How standards proliferate - http://xkcd.com/927/

Before getting into Healthcare Information Technology, I spent considerable time in the world of wireless communications and medical devices. I now find that I am coming across similar challenges as I did in my prior life. Back in 1999, we were talking about interoperability in wireless systems and creation of new standards to solve that disconnect. Fast-forward to 2014 and I Hear talk of interoperability with Electronic Medical Records (EMRs) and Health Information Exchanges (HIEs) and creation of new standards to solve the inability of these systems to share information.

Interoperability is an age-old problem - it has a long and cultured history dating all the way back to Homer and The Iliad! The mythical Chimera solved its interoperability problem by having the head of a lion in front, the head of a goat in the middle and the head of a snake for a tail. Of course, there are more recent examples from industrial domains such as in communication, computers and software and even the military.  What we can learn from solutions for interoperability in these other fields is to not try and solve the problem of interoperability through new standards.  I cringe when I see the term “interoperability” in close proximity with the term “standards”. Interoperability is about working seamlessly. I might even say that it is not a technical problem at all! Interoperability is an organizational issue caused by poor processes, bad assumptions and negative attitudes.

In a lot of ways, interoperability issues in Healthcare IT are further perpetuated by how one of the leading bodies in our industry, Healthcare Information and Management Systems Society (HIMSS) defines interoperability as existing at three levels – foundational, structural and semantic. Using this encompassing definition, it is not hard to see why our industry wants to marry the two terms together. And every failed effort leads to the desire to start-over; to follow this definition with a new (or evolved) set of structures - standards. By the time we get done with that, we lose steam to tackle perhaps the most important piece – the real meat of interoperability.  The key goals of interoperability should be in making sure that there is full understanding of context, sender and intended recipient. In addition, the focus really needs to be on measures to make sure that both sides can actually understand each other rather than just ensure they speak the same language - which is what standards do.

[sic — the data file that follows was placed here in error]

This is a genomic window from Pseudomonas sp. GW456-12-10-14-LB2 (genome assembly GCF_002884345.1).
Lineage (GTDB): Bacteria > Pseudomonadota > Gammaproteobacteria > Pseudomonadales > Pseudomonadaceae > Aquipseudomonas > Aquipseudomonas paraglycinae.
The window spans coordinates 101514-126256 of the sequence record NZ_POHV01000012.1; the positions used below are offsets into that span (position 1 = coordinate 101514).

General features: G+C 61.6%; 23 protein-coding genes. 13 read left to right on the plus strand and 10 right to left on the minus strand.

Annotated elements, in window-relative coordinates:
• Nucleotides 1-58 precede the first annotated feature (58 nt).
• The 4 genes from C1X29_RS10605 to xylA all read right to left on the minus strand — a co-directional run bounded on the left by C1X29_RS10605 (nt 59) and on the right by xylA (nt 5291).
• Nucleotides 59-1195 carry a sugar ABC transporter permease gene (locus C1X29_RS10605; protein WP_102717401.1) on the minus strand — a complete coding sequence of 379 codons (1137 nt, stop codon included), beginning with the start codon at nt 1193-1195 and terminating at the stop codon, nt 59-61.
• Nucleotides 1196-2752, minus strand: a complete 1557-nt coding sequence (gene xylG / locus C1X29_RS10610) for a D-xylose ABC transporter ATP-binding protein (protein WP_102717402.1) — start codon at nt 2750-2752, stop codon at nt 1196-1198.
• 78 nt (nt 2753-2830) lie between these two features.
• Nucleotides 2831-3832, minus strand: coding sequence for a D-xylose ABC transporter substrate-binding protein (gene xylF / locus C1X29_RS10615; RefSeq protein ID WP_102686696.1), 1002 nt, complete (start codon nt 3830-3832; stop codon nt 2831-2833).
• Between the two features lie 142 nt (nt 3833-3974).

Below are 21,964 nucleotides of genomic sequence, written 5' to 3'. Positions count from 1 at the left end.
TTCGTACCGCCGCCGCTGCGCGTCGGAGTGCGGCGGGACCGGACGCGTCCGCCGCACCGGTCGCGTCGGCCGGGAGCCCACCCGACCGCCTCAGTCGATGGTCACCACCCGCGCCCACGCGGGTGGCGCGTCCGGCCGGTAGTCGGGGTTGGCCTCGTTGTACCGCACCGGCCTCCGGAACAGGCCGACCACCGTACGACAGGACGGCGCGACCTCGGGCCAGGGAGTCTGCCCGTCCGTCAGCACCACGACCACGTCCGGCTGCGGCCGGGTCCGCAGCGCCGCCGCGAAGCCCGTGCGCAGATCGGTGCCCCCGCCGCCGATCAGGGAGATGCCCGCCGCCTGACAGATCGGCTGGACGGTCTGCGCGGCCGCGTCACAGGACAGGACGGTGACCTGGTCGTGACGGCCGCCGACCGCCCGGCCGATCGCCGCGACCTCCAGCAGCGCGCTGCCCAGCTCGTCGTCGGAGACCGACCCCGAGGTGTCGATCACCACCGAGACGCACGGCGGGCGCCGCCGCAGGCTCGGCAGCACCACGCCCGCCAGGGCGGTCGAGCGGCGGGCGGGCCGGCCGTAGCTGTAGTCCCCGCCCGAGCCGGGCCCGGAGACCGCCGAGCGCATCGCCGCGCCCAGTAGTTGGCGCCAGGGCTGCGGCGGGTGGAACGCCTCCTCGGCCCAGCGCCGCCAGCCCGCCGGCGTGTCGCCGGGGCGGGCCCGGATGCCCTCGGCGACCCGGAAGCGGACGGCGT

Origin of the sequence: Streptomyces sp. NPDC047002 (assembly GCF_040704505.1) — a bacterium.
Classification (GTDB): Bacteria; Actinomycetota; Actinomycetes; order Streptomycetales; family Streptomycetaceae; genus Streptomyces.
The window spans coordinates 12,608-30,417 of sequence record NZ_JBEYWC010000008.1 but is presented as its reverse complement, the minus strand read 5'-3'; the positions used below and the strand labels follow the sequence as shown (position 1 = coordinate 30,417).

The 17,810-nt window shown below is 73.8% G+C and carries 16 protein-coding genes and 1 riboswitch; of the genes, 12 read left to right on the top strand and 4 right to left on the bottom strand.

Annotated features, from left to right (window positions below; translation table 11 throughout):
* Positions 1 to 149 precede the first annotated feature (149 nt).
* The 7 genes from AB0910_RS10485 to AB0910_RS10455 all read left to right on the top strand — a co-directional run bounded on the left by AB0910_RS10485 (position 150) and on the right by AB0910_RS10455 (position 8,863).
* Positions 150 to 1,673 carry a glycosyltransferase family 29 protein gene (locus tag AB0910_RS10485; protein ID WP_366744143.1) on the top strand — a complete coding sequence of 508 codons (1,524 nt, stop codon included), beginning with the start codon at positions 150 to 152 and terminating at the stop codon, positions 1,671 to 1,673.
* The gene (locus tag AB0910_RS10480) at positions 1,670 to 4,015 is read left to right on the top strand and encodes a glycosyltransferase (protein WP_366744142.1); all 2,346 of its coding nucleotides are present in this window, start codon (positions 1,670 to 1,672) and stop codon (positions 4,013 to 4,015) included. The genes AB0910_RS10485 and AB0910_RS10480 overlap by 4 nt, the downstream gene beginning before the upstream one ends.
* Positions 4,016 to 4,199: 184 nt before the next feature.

Now, lets put all this into the current context of the media coverage around lack of interoperability and the dialogue that has transpired around that in the last couple of months. Some of it has been overblown in terms of blaming entities as being solely responsible for this. I would say that the Healthcare IT industry as a whole needs to feel responsible for this. We need to stop creating an environment which perpetuates this problem - creating new silos (other umbrella standards) such as CommonWell which includes Cerner, McKesson, AllScripts, athenahealth and Greenway, and Carequality which includes UnitedHealth Group, Walgreens, Surescripts and Kaiser Permanente. These kinds of activities take us further from our goal. Instead, we should assess what needs to be done post Meaningful Use (MU) II and really focus our efforts on establishing certificate authorities that would provide the recipe for interoperability testing.

If we are going to get an ATM for the healthcare industry, the MU III mandate has to be focused on interoperability and we have to curb our desires to add or extend standards. In line with that, I wholeheartedly support the recommendations made to the ONC by the Health IT Standards Committee.